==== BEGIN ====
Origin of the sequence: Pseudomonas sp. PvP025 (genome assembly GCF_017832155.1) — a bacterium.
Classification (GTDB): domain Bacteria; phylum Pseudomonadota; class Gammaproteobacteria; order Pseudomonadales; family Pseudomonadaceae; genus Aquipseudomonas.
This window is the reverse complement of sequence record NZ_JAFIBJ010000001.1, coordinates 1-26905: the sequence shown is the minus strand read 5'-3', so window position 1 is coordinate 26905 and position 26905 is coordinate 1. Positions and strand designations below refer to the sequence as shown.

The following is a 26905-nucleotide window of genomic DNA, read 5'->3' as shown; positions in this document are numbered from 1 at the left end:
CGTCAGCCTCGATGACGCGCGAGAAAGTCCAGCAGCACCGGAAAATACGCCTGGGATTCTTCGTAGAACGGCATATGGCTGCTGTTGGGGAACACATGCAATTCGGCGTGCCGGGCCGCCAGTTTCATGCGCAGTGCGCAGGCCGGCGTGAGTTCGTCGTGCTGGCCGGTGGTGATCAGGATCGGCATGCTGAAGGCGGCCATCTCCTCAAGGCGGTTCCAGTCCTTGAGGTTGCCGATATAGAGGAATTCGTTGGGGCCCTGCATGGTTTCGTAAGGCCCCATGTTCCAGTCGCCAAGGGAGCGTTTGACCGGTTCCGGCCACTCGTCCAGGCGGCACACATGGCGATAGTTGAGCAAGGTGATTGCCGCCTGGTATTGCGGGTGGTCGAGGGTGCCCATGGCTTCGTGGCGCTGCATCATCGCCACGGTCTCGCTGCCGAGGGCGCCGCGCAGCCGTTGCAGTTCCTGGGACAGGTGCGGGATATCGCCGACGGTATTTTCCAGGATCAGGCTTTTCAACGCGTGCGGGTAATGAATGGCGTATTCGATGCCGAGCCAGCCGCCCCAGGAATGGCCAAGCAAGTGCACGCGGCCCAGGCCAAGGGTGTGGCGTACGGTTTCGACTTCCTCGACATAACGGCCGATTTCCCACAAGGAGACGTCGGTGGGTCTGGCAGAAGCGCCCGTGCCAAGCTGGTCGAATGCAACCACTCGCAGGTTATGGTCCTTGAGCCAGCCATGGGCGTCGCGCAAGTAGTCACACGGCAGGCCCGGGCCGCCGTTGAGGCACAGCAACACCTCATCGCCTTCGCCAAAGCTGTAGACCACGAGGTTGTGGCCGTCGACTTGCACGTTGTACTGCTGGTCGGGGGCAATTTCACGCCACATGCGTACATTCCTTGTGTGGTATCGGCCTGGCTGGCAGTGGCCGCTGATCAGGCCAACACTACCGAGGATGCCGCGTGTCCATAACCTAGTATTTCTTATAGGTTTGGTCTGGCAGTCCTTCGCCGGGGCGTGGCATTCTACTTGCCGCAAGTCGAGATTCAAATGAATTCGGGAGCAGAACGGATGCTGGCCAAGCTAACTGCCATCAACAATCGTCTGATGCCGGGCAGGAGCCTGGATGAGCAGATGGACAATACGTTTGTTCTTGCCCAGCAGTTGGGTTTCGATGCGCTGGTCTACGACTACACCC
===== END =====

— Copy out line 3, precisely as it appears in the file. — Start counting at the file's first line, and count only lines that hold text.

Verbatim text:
This window is the reverse complement of sequence record NZ_JAFIBJ010000001.1, coordinates 1-26905: the sequence shown is the minus strand read 5'-3', so window position 1 is coordinate 26905 and position 26905 is coordinate 1. Positions and strand designations below refer to the sequence as shown.